The end of an era for Colnago :(

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ianSWBB
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by ianSWBB

The last of the traditional C59 framesets has been produced

We tried to order one this morning, to be told the last of the traditional lugs was sold earlier this week and they won't be getting any more

So it's sloping geometry only from now on

regards

ianSWBB

fromtrektocolnago
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by fromtrektocolnago

Kind-of gotten used to sloping and they didn't make traditional in my size, so not a huge loss. I think the bigger loss is seeing Colnago jump on the press-fit-bb band wagon. They threw out what works, in favor of a few grams and saving a little on production costs. Negligible benefit to the buyer, if any.
Colnago C-59 (Dura Ace)
Firefly(Ultegra)
Trek 5200(ultegra)

by Weenie


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PSM
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by PSM

Finally! :thumbup:
















( :wink: )

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DMF
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by DMF

Ehm, maybe something to do with the C59 being replaced completely by the next generation of Colnagos in a near future? I think you're jumping to your own conclusions about this being the end of traditional sizes. Bet there won't be any more sloping C59's either as soon as they run out of those lugs...

Could be wrong ofcourse, but that seems like the more logical reasoning here.

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corky
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by corky

Hope you're right DMF..... I liked that colnago offered both sexes

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Calnago
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by Calnago

The C60 will be sloping only. What I'm hoping is that they at least offer it in one centimeter incremental sizing, but I think that is wishful thinking. I was glad to hear that at least for the first iteration of the C60 it will still be a lugged frame, albeit with a pressfit Bottom Bracket (ugh). I suspect it's only a matter of time before the lugs are gone as well.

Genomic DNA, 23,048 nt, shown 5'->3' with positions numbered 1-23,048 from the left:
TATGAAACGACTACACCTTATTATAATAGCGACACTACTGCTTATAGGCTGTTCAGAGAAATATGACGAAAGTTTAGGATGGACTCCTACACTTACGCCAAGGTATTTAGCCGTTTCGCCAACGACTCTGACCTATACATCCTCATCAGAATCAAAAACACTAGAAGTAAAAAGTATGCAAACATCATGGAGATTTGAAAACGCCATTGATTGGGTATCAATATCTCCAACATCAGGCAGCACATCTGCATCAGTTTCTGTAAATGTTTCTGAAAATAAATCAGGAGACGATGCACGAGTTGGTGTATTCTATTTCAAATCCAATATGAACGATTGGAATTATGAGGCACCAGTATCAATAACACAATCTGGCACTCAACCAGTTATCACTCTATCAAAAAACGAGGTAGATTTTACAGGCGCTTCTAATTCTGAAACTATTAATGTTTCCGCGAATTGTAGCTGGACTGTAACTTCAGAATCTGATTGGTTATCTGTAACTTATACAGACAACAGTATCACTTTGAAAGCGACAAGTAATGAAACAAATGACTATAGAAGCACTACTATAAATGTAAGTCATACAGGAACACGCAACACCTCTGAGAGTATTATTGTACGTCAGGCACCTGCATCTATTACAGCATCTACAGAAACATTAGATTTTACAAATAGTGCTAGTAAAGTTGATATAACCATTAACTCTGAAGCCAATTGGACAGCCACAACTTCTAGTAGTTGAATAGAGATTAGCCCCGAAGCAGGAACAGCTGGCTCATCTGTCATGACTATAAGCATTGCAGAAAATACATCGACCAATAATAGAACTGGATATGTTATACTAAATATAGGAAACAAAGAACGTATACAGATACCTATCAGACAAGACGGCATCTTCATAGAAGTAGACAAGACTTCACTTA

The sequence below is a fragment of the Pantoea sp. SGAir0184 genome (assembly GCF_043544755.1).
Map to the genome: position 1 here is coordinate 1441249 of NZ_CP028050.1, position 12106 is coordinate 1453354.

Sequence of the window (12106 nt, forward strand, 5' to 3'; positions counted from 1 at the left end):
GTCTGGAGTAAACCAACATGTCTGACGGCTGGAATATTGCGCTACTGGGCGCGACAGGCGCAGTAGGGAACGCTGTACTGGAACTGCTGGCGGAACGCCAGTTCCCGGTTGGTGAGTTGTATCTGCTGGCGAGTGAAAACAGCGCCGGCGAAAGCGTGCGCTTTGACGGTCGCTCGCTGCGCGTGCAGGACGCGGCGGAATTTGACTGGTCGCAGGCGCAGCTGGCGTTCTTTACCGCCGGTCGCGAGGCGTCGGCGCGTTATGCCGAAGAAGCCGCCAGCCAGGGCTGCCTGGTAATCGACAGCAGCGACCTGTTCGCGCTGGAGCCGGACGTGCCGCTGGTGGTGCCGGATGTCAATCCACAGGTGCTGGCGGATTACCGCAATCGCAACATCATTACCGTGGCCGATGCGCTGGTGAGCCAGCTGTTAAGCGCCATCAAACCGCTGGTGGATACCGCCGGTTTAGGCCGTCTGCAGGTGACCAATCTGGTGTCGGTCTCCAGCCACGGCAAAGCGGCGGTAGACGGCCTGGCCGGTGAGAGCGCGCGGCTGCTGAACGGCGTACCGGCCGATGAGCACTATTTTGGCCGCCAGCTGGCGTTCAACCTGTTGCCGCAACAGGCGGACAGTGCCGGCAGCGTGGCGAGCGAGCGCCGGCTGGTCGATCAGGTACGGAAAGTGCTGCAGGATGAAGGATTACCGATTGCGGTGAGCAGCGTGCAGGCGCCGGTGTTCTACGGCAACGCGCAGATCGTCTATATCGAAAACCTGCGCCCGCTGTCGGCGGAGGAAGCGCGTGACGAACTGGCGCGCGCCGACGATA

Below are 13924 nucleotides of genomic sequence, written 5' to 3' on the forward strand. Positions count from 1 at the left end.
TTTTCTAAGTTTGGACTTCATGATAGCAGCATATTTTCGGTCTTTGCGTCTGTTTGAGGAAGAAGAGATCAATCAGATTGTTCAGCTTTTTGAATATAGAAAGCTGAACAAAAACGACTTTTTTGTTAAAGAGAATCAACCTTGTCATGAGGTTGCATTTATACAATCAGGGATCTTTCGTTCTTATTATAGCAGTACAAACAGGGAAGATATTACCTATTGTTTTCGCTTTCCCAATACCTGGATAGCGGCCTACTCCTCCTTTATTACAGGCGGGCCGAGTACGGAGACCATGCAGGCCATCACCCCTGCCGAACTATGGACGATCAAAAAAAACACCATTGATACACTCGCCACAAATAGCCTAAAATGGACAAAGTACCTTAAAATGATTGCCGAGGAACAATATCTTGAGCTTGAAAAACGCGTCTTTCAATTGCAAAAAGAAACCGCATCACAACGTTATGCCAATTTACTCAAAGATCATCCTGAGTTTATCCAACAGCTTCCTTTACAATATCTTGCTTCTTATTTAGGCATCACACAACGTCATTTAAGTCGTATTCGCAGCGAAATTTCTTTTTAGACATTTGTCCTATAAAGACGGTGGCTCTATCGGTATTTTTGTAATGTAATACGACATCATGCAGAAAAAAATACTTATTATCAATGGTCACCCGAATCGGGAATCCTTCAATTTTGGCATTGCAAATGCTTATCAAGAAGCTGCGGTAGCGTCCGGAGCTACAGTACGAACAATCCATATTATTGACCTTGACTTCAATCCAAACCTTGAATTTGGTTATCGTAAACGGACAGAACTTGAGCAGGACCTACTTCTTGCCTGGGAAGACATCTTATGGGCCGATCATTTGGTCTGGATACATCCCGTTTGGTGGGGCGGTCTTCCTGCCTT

Colnago C64 - The Naked Build; Colnago C60 - PR99; Trek Koppenberg - Where Emonda and Domane Meet;
Unlinked Builds (searchable): Colnago C59 - 5 Years Later; Trek Emonda SL Campagnolo SR; Special Colnago EPQ

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Calnago
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by Calnago

As far as I'm concerned, buying a properly fitting Colnago was actually better than buying custom. I've had custom, and while it is possible to get three points that "fit" (saddle, pedals, handlebars) that doesn't mean it translates into a perfect handling bicycle, or even aesthetically pleasing bicycle. When a custom builder says his frame is specific for you, you have to ask "how so?". It should be a given that it will fit, but when they say the tubes are specific for you I question that a lot, because how do you really know? You just take his word for it. You don't get to say, well... I'd like to try the same frame but with less stiff tubes, or with stiffer tubes. When the frame is done, you take it home, you ride it, you say "Wow, I've got a 'custom' frame". I've been down that road. Custom frame, spend a ton... of course I want to think it was the best frame I could have possibly had. But it wasn't. That's not to say I don't appreciate the craftsmanship of some of the custom builders out there (Firefly Ti for example), just that with a Colnago, or any major tested brand, you get tried and proven geometry. A bike is a bike, after all... just some seem a little bit nicer than others.

But you are right @Trektocolnago, with each passing year Colnago becomes just a bit more generic. Be happy you have a C59. It will be a frame to own for many years.
Colnago C64 - The Naked Build; Colnago C60 - PR99; Trek Koppenberg - Where Emonda and Domane Meet;
Unlinked Builds (searchable): Colnago C59 - 5 Years Later; Trek Emonda SL Campagnolo SR; Special Colnago EPQ

Valbrona
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by Valbrona

If Colnago stick with 1cm increments I think we can expect them to continue with lugged construction. Single centimetre increments is the best thing these frames have going for them ... and a threaded BB shell, of course.

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Wingnut
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by Wingnut

Calnago wrote:As far as I'm concerned, buying a properly fitting Colnago was actually better than buying custom. I've had custom, and while it is possible to get three points that "fit" (saddle, pedals, handlebars) that doesn't mean it translates into a perfect handling bicycle, or even aesthetically pleasing bicycle. When a custom builder says his frame is specific for you, you have to ask "how so?". It should be a given that it will fit, but when they say the tubes are specific for you I question that a lot, because how do you really know? You just take his word for it. You don't get to say, well... I'd like to try the same frame but with less stiff tubes, or with stiffer tubes. When the frame is done, you take it home, you ride it, you say "Wow, I've got a 'custom' frame". I've been down that road. Custom frame, spend a ton... of course I want to think it was the best frame I could have possibly had. But it wasn't. That's not to say I don't appreciate the craftsmanship of some of the custom builders out there (Firefly Ti for example), just that with a Colnago, or any major tested brand, you get tried and proven geometry. A bike is a bike, after all... just some seem a little bit nicer than others.